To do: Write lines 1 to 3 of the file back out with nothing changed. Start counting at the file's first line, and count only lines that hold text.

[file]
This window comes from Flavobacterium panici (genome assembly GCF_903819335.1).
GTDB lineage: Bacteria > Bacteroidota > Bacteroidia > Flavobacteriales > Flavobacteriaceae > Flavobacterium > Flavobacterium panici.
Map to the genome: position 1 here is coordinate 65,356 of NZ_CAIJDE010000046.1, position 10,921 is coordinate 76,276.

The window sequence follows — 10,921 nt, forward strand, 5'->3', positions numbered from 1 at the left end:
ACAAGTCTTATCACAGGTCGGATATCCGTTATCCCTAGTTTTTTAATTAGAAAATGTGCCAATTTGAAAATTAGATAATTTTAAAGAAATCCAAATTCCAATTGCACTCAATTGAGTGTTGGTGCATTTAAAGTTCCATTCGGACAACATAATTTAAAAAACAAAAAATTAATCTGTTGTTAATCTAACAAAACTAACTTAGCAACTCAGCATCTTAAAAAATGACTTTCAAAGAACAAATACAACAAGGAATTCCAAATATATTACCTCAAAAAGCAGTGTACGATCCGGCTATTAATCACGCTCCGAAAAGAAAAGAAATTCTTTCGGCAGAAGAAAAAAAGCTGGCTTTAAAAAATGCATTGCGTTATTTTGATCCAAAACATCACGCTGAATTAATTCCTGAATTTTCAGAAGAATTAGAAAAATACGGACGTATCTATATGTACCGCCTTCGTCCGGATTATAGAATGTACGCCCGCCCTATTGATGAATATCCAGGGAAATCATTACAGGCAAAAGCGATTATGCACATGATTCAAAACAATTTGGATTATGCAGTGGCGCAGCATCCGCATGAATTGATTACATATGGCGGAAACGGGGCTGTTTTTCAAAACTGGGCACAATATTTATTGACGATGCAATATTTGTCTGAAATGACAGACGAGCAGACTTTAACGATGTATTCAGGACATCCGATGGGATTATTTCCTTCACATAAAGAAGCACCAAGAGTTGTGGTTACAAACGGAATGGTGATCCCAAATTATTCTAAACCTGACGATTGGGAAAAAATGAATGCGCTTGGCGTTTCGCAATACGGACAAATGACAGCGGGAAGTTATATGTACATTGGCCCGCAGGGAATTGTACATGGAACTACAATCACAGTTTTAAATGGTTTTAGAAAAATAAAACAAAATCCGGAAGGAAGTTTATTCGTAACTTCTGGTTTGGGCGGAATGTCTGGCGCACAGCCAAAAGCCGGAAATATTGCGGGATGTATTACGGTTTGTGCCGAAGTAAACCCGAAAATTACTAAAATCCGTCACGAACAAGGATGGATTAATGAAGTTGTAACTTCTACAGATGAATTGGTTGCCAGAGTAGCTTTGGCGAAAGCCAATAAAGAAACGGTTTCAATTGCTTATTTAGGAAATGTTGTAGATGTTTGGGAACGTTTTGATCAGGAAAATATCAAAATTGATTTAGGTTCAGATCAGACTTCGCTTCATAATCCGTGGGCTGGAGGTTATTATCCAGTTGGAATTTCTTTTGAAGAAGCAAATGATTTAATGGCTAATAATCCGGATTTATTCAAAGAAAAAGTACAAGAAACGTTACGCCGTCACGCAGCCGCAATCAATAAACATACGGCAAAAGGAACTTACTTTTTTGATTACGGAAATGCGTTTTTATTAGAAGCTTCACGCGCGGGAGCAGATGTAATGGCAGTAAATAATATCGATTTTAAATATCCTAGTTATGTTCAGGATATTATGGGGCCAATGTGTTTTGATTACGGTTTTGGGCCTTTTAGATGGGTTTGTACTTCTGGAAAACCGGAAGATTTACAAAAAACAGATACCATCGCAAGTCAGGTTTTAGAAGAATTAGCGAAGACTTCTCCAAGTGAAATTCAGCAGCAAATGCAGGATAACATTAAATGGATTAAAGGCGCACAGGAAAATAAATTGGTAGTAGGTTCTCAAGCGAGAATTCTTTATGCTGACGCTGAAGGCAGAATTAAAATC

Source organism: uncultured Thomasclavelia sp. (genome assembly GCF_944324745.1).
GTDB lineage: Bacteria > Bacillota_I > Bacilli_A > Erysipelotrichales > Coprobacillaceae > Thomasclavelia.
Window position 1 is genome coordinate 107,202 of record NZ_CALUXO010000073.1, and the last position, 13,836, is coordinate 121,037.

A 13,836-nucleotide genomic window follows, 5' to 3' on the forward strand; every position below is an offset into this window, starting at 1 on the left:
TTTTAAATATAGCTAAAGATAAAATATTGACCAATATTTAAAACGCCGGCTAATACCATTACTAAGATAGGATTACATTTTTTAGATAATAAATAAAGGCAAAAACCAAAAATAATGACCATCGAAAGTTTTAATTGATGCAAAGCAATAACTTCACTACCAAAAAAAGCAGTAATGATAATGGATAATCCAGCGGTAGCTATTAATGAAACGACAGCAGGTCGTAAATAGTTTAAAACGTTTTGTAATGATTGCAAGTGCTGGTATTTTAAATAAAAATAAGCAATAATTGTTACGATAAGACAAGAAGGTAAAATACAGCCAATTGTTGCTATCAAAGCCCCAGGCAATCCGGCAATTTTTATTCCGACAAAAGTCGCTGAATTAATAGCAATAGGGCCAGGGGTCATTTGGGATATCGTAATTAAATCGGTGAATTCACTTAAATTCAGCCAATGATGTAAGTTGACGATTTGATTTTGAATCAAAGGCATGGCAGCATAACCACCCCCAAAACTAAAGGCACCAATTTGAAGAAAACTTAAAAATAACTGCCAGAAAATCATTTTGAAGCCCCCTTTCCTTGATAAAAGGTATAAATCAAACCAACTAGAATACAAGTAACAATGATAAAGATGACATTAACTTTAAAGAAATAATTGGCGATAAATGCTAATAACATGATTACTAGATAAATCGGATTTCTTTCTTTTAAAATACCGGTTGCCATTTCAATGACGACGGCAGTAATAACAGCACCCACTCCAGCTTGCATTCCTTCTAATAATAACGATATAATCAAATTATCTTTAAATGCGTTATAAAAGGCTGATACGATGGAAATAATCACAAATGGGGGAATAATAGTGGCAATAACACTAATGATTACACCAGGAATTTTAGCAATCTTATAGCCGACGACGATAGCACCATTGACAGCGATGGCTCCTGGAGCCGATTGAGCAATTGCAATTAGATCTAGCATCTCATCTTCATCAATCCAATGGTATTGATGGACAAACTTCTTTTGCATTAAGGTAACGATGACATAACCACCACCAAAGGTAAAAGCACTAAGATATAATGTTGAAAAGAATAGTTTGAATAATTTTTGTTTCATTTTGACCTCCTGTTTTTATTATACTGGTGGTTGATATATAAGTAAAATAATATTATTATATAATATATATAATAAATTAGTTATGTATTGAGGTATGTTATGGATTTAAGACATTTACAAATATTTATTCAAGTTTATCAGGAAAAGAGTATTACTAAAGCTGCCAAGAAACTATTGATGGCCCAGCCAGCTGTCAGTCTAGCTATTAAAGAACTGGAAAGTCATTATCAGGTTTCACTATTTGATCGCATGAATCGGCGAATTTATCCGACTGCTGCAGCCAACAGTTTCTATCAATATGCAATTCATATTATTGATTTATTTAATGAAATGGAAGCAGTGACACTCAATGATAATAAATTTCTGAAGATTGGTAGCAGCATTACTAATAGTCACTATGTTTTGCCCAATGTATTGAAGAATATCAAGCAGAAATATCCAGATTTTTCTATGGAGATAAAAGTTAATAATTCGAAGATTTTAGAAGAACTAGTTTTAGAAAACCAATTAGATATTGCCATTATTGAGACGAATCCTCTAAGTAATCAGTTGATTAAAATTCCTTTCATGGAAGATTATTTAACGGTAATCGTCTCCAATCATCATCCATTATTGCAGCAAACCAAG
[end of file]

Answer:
This window comes from Flavobacterium panici (genome assembly GCF_903819335.1).
GTDB lineage: Bacteria > Bacteroidota > Bacteroidia > Flavobacteriales > Flavobacteriaceae > Flavobacterium > Flavobacterium panici.
Map to the genome: position 1 here is coordinate 65,356 of NZ_CAIJDE010000046.1, position 10,921 is coordinate 76,276.